Opportunities in digital twins, smart buildings, smart infrastructures and smart cities require more than just BIM as data. To benefit from this growing market, the surveying and spatial industry must provide advocacy, leadership and education in BIM.
Building information modelling (BIM) will be a growing opportunity for the surveying and spatial industry, providing we focus more on adding value to BIM and concentrate on what we can offer to other industries thanks to BIM rather than merely preparing it. Opportunities in digital twins, smart buildings, smart infrastructures and smart cities require more than just BIM as data. The surveying and spatial industry will not benefit from this growing market without fully realizing the BIM market opportunity and providing advocacy, leadership and education in BIM.
Scan-to-BIM is promising but even more lies beyond
With the increasing availability of laser scanning technologies, scan-to-BIM has become the major pathway for the surveying and spatial professional to contribute to the digital engineering of buildings and infrastructure. While there is a growing demand for the scan-to-BIM service within the architecture engineering and construction (AEC) industry, it is essential to note that this service – which effectively is a 3D surveying and mapping service – is a small part of the broader BIM economy. Analysis of the various facets of surveying and geospatial market reveals that the growth in surveying and mapping services and survey equipment is marginal. The message from the analysis is clear: the cost of collecting geospatial data will continue to decline and there will be limited growth in services related to surveying and mapping. In contrast, a fast-growing area is GIS and what we can do with the spatial data. We can draw some similarities between BIM and GIS. BIM will be no different to surveying and mapping if we only focus on preparing data and information. If we go beyond modelling building information, however, we can discover a continuum of opportunities.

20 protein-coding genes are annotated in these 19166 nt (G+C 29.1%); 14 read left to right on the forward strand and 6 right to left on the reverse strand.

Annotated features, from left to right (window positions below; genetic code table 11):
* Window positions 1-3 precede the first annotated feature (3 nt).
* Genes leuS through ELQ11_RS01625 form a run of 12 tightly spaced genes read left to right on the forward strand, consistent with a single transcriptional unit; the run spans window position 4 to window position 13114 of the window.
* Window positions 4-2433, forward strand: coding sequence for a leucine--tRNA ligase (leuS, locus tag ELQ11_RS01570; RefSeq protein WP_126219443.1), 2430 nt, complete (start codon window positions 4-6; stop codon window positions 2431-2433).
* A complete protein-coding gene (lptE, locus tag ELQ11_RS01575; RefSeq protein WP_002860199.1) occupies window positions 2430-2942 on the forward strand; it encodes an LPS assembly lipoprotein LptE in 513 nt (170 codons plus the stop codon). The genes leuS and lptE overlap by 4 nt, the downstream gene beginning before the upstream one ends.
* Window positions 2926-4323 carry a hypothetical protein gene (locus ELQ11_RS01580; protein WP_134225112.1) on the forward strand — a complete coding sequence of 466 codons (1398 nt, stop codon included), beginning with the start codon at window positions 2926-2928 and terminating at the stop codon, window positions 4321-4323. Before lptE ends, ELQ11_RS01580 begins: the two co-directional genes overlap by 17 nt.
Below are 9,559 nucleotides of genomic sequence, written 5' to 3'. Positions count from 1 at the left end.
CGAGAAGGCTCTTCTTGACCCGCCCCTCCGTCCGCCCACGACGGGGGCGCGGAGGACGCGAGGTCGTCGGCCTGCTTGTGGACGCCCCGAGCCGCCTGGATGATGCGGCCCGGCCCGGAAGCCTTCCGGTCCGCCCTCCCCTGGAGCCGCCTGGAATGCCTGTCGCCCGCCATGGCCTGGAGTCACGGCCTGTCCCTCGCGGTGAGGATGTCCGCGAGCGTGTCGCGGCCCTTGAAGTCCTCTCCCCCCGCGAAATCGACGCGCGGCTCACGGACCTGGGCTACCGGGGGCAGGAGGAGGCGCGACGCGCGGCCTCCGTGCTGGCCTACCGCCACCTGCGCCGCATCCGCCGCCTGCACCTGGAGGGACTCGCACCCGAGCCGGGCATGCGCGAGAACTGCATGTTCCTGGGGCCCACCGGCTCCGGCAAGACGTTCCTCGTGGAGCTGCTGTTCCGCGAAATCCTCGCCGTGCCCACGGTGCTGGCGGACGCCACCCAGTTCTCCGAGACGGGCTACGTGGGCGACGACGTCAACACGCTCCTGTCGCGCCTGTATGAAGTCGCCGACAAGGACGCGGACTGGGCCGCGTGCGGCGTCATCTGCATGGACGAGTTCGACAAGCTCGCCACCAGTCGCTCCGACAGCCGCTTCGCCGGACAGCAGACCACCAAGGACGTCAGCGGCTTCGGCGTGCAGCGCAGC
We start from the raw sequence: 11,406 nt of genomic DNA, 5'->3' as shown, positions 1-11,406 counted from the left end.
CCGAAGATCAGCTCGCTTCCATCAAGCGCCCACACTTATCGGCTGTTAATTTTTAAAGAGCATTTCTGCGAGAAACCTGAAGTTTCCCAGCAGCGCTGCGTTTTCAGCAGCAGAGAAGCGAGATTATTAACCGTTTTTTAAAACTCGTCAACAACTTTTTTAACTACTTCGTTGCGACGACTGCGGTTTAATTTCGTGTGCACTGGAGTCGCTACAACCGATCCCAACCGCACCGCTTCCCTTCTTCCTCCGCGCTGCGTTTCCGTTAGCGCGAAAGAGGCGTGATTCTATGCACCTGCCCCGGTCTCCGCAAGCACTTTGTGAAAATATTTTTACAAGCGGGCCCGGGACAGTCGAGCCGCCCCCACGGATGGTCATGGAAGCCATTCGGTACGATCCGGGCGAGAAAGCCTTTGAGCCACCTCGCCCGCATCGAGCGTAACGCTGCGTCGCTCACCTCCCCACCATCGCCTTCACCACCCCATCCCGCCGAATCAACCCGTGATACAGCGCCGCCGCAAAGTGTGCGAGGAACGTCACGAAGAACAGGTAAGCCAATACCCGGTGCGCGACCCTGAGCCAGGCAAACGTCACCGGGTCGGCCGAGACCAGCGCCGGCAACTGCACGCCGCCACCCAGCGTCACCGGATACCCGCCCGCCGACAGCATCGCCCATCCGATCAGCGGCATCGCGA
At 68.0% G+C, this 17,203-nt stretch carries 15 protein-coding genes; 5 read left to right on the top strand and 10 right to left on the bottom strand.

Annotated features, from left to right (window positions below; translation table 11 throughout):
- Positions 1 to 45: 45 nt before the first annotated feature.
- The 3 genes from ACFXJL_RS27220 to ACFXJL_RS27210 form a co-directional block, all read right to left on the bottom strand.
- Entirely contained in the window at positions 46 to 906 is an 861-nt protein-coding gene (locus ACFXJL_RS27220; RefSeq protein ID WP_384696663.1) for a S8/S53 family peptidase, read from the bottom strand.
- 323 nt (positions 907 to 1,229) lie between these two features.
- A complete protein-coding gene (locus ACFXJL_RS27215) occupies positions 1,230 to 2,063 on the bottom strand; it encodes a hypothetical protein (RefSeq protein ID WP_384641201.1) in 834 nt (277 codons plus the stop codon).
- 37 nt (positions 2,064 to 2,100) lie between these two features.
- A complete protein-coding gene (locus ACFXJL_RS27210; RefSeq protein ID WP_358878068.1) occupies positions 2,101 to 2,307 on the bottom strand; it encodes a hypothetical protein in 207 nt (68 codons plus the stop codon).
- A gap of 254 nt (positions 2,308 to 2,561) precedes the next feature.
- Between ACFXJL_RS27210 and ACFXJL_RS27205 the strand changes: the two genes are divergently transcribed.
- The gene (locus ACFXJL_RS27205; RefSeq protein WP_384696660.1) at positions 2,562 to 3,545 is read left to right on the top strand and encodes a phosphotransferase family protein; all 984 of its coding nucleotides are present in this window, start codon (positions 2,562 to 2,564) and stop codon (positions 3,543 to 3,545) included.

Adopt the SDI philosophy for buildings and infrastructure
As surveying and spatial professionals, our immediate contribution lies in modelling buildings and infrastructure and this is already being done with considerable success in the AEC industry. However, BIM is about more than merely representing buildings and infrastructure using spatial information; it is also about collaborative data environments (CDEs) and a solution for the fragmented AEC business model. Based on the spatial data infrastructure (SDI) philosophy and our expertise in spatial data management, standards can be adopted in developing CDEs to facilitate the operation of buildings and infrastructure. We have longstanding expertise in generalizing large-scale spatial data to create a small-scale map. BIM provides opportunities to evolve GIS technologies that are focused primarily on outdoor environments into technologies that can be used for indoor spatial analysis. One single building presents all these opportunities for creating BIM, creating CDEs, maintaining and analysing the BIM data and converting it to city models. However, the AEC industry is not yet fully aware of these capacities in the surveying and spatial industry.
Advocate, lead, research and educate in BIM
There are endless opportunities for adding value to BIM and we need to find the niche for the spatial industry. The essential points in the BIM value-add are the need for data integration and information sharing, and for complete digital information about buildings. Our expertise in integrating, sharing and managing spatial information opens a new door and is an opportunity to gain more prominence in AEC. Moreover, we cannot play a more significant role in society and develop business opportunities unless we define and highlight what we can do by advocating BIM to stakeholders of the built environment. Plenty of questions are still unanswered: from integrating BIM with surveying and the spatial coordination of BIM, to translating data between BIM to GIS for our research and development community. Lastly and perhaps most importantly, we need to rethink the surveying and spatial engineering curriculum and to upskill the profession. There is an urgent need to update surveying and spatial training and education so that BIM becomes integrated into our knowledge and its prominence is highlighted to our students and the broader profession.